- When the survivors’ rescue ship arrived in New York, Helen and Dickinson Bishop, a wealthy honeymooning couple from Dowagiac, MI, wired their chauffeur to immediately drive their Lozier motor car—similar to example on display at the Gilmore Car Museum—to pick them up. The couple also owned a Mercer, Packard, and Electric. Rumors that the groom, Mr. Bishop, had dressed as a woman to secure his place in a lifeboat were already spreading in newspapers across the nation.
- Washington Robeling II, whose family built the Brooklyn Bridge, started the Mercer Automobile Company and was onboard Titanic along with his company’s sales manager. Neither of them survived.
- The small community of Dowagiac had another family that survived—Hanna Touma and her two young children, traveling as steerage passengers. Like most of the surviving 3rd class passengers arriving in New York on the rescue ship Carpathia, they had lost everything and had no one to meet them. To their surprise many were met by representatives of various aid societies and driven in automobiles—a completely new experience for most—to shelters. Most likely, they rode in a Ford Model T, Buickor Holsman.
- Another little known fact is that a 1911 Packard Touring car had been crated and placed on the deck of the Carpathia as it sailed toward the Mediterranean. The car remained on deck during the heroic rescue of all 705 survivors.
- While Dowagiac had two families survive the Titanic they never met—neither before nor after the disaster. Showing just how strong the separation of the classes was in 1912.
- Ruth Blanchard, a long-time Benton Harbor elementary teacher, was just 12-years-old when she survived the sinking along with her mother and two siblings.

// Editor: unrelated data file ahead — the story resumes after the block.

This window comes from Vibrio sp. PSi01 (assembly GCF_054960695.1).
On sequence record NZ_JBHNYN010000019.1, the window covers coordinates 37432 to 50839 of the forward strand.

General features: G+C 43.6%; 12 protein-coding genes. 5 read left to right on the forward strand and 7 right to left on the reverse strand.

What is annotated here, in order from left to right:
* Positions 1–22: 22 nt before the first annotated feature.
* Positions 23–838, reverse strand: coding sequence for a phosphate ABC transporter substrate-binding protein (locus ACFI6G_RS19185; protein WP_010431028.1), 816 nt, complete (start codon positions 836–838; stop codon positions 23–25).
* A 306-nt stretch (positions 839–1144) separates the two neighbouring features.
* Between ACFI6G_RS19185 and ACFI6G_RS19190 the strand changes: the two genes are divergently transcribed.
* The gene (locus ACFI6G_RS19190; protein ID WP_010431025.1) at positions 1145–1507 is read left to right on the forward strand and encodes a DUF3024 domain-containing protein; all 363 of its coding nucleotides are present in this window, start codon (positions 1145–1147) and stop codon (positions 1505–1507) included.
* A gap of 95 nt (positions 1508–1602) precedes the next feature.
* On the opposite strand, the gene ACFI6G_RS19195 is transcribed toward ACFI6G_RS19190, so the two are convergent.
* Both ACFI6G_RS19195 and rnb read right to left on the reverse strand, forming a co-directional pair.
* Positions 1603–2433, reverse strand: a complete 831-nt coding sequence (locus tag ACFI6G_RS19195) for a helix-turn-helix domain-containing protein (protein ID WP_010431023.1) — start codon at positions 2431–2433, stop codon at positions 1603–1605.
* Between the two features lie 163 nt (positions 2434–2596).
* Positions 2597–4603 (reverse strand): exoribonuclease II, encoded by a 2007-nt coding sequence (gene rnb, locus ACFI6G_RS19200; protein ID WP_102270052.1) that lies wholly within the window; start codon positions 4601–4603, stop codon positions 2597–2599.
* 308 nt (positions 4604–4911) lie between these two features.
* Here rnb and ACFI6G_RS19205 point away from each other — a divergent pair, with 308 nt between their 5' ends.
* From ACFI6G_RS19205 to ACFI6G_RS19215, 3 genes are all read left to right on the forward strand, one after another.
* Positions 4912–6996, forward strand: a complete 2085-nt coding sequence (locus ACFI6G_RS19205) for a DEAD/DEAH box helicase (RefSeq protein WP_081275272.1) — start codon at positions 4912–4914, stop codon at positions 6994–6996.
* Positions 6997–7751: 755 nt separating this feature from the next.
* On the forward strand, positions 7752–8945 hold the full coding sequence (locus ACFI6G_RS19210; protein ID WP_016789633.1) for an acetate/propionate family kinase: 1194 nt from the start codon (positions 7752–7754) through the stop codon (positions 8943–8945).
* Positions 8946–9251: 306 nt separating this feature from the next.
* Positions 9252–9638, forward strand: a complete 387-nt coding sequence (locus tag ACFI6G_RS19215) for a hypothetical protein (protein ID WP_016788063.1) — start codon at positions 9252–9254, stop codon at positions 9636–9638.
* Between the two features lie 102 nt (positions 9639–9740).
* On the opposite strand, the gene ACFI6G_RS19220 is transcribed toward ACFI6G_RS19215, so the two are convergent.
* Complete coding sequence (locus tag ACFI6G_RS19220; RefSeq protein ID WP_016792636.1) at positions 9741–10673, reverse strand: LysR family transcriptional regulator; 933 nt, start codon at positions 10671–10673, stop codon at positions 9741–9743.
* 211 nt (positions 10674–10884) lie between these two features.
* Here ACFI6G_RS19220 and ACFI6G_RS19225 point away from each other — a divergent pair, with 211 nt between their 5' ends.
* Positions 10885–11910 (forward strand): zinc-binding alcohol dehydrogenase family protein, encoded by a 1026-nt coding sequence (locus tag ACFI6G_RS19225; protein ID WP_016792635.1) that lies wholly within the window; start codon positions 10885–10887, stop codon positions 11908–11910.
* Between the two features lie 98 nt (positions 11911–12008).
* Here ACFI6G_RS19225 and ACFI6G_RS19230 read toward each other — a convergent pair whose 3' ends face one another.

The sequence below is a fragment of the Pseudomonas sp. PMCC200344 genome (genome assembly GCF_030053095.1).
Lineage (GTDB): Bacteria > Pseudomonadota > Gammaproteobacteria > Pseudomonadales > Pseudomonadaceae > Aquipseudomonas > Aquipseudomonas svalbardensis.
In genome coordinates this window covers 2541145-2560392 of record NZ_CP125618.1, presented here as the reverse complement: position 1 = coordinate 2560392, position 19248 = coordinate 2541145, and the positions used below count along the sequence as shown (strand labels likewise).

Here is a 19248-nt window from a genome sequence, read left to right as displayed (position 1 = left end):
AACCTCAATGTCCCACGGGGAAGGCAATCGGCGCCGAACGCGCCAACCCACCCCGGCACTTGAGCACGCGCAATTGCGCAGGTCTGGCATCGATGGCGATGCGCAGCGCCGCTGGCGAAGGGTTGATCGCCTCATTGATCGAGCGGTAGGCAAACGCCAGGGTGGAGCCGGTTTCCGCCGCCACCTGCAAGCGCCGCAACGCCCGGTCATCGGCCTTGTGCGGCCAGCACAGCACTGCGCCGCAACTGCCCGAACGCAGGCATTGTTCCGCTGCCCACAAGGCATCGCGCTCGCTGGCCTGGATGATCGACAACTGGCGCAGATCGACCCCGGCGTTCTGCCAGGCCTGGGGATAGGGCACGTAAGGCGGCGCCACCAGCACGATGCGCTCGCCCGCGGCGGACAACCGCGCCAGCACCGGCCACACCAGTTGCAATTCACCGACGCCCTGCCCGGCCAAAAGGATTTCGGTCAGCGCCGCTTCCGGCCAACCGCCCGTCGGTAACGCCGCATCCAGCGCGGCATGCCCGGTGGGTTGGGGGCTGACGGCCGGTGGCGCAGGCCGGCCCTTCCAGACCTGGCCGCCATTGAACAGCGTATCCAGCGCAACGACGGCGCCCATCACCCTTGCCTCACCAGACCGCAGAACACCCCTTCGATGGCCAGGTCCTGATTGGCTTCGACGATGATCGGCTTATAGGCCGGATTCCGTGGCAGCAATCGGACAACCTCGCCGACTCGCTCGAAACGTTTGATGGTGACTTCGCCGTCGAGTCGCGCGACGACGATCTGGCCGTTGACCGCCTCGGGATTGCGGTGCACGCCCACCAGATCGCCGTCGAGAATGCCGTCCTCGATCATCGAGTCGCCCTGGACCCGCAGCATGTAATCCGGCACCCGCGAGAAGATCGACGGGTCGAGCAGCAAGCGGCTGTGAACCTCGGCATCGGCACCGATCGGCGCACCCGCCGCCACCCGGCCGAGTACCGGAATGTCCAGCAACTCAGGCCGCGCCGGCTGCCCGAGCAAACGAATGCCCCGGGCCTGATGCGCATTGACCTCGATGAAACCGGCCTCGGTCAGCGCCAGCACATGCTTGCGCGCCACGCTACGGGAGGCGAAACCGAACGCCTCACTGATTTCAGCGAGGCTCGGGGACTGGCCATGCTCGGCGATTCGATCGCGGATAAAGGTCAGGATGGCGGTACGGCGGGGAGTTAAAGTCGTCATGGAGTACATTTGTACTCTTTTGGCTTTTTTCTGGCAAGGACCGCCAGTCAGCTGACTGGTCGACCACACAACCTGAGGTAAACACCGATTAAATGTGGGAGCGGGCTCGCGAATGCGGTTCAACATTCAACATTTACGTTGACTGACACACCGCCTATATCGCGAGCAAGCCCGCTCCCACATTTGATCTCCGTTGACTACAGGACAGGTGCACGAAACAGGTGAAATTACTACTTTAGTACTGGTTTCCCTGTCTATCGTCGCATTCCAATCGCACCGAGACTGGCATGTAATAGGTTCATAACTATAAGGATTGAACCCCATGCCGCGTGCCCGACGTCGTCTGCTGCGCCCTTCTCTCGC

- Michigan’s last survivor, Winifred Quick Van Tongerloo, died at the age of 98 in 2002 in East Lansing. Soon after the disaster eight-year-old “Winnie” joined her three-year-old sister Phyllis on the vaudeville stage as their mother Jane told the story of their rescue. They are said to have made appearances in Detroit, Battle Creek and Grand Rapids.
- William Alden Smith, the Senator from Grand Rapids, MI launched the United States’ Senate Inquiry into the disaster. The results of his work eventually lead to laws and international treaties requiring enough lifeboats for all passengers.
- Calvin Theological Seminary student Wm. B. Eerdmans first began selling books to support himself while attending college. In 1912, within a month of the disaster, he wrote and published a memorial book in Dutch on the sinking of Titanic. That launched Wm. B. Eerdmans Publishing Company of Grand Rapids into becoming one of the nation’s oldest and most respected producers of religious books; they are still in business today, 100 years later.
- Memorial Services were held in both Grand Haven and Muskegon for Captain E. G. Crosby. He was the owner of Crosby Transportation, a steamship line that operated between the ports of Milwaukee, Grand Haven and Muskegon. Mrs. Crosby drove a Rauch-Lang Electric as seen on display at the museum.
- Former Kent County Sheriff Albert Carroll, a Deputy U.S. Marshal from Grand Rapids and the state’s former Game Warden were each sworn in as Deputy Sergeant at Arms of the U.S. Senate for the duration of the Inquiry. They assisted the investigation by serving subpoenas, conducting investigations and even stopped surviving crew members from returning home before their testimony could be heard.
The Gilmore Car Museum is the perfect place to see a large assortment of automobiles with ties to the Titanic, as well as a couple hundred more cars. The newly opened, state of the art, $5 million, 32,000 square foot Automotive Heritage Center is fashioned after an early 1900s factory, much like those of the Titanic’s era and houses many of the iconic cars of the same time period. The Museum and its 90-acre historic campus located near Kalamazoo, is in the heart of West Michigan, midway between Detroit and Chicago.